12. Nice looking boxes. You play well, I have never seen somebody play a Jeffries Duet. Which system do you feel lent itself better to the tune?
  13. I wonder if anybody on these boards has expierence with playing thier boxes in such a cold climate: I live in california, and though it does snow, its certainly not the Antartic. How cold can those reeds get and still be in tune (metal expands and shrinks with temperature)? And the leather on the bellows: I have heard of leather jackets cracking when getting too cold. I expect you wont be playing on the main deck looking out over the bow of the ship in full blow. Though it might be an amusing site, snow blasting over the deck, waves washing under your feet as you merrily play on....
  14. thats good I like it. I'm going to make my own and give it a try. It looks very comfortable, now you don't have to put your concertina down to drink your beer!
  15. I tried this at home - it slips off my shoulders. However, One strap going from concertina's left end over the left shoulder, crossing the back and under right urmpit into and underneath right concertina end - superb results! Easy to put in, on and off, centers Concertina's right end in the middle of stomack(belly, spare tire, 6 pack), leaves bellows free from rubing and bellows movements are not complicated at all. Instrument is super secure, steady. I'll make some photos of this too. My camera battery was down. That sounds good, a lot like the way you run a guitar strap if I'm reading this correctly.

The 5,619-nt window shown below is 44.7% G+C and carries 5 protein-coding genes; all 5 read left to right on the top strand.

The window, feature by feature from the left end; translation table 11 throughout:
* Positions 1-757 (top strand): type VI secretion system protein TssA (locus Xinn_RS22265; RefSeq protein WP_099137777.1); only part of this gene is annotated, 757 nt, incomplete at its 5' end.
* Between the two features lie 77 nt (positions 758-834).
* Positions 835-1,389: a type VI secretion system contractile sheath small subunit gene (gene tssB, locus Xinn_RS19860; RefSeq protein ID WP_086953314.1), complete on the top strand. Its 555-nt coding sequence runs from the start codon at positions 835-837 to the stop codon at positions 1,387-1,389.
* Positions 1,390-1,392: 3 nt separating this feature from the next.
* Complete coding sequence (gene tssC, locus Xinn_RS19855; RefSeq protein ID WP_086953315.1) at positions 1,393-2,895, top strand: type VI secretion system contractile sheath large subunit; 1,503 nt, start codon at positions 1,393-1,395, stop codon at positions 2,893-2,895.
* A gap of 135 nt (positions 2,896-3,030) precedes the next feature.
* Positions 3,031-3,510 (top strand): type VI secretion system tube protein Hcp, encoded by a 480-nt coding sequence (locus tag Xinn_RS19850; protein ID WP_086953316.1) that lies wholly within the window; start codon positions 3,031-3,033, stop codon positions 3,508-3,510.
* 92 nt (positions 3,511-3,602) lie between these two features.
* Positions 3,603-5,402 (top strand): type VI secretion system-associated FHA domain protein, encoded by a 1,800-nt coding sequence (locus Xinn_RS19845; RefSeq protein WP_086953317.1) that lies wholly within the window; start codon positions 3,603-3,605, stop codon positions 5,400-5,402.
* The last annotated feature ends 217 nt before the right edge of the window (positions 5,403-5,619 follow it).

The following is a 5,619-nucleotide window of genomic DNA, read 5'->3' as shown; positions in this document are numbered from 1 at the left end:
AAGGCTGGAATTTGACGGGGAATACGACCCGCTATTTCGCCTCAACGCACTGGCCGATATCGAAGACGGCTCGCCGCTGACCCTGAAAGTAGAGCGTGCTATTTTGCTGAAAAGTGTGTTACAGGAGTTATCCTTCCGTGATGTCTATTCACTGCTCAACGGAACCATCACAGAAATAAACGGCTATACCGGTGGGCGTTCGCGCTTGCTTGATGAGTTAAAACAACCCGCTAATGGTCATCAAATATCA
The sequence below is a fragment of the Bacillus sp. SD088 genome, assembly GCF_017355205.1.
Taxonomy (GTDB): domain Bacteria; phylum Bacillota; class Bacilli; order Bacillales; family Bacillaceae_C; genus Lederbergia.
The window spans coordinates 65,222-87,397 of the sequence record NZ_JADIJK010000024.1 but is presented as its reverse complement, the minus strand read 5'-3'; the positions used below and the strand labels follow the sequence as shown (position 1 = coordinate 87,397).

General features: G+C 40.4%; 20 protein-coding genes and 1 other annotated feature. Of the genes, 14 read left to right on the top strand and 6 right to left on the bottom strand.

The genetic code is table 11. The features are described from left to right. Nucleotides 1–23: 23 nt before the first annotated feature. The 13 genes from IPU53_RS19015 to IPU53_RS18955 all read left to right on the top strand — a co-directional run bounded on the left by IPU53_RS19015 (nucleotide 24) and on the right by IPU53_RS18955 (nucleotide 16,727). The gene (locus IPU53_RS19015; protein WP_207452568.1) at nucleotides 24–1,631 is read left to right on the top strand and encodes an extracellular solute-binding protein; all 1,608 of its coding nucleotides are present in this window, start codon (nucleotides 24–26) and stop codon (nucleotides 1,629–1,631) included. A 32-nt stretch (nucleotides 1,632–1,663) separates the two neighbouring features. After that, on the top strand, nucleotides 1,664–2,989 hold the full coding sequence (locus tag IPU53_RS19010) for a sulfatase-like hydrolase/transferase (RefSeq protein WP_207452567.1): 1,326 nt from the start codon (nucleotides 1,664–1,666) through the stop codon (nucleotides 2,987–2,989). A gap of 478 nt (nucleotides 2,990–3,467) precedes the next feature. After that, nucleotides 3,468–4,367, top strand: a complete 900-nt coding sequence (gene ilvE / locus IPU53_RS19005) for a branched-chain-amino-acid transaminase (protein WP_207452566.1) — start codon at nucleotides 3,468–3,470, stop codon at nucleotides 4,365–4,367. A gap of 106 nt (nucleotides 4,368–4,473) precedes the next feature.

16. Well I'm insulted! Now who would claim a restored 19th century box is less pleasurable to play? as compared to what?
  17. This does not surprise me at all: I once lent my octave mandolin to a smoking cello player, big mistake: my octave mandolin reaked of cigerette smoke for weeks, the nice wood smell from the sound hole was replaced by putrid cruddy smoker stink. Having had the oppurtunity to work on a sound crew many years ago when I was young and crazy, I remeber coming home at night, lying in bed and smelling the smoke come off my face. Smoking is such a nasty horrible habit, glad I never picked it up.